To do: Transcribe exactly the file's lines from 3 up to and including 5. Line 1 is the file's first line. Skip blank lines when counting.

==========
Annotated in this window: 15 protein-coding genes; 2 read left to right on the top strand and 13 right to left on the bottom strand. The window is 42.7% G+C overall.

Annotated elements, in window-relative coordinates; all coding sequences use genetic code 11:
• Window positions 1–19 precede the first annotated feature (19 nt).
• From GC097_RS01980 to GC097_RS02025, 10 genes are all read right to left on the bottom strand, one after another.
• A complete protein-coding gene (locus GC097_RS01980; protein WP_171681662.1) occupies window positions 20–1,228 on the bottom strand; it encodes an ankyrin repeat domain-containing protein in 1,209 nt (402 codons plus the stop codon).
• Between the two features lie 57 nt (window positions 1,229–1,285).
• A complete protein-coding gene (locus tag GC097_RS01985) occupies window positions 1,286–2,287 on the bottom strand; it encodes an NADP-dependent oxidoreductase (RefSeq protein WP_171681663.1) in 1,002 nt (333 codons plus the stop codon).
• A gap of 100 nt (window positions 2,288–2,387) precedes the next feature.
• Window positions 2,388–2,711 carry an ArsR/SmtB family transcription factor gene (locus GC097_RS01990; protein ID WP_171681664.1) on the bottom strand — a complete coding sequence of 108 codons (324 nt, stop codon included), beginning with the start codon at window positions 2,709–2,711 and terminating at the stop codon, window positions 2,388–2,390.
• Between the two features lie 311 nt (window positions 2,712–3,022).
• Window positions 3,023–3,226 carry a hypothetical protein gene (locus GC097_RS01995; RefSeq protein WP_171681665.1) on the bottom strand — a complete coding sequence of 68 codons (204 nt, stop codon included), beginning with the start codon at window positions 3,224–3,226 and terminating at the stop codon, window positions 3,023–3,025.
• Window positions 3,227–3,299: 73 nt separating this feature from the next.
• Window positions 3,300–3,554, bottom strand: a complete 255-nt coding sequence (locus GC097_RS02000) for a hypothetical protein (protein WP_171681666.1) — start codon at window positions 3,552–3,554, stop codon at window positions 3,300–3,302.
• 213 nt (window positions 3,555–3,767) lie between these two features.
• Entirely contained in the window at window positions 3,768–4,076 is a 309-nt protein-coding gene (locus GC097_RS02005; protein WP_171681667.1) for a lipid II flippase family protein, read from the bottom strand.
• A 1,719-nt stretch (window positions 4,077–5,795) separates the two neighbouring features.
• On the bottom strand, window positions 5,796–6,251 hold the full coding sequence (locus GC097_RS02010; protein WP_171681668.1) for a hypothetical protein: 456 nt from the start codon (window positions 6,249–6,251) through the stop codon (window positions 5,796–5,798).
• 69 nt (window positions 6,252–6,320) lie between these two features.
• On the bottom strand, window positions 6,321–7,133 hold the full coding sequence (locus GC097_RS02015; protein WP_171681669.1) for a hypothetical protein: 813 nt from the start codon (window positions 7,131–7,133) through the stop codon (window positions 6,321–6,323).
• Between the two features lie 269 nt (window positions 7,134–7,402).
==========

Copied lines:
• Window positions 1–19 precede the first annotated feature (19 nt).
• From GC097_RS01980 to GC097_RS02025, 10 genes are all read right to left on the bottom strand, one after another.
• A complete protein-coding gene (locus GC097_RS01980; protein WP_171681662.1) occupies window positions 20–1,228 on the bottom strand; it encodes an ankyrin repeat domain-containing protein in 1,209 nt (402 codons plus the stop codon).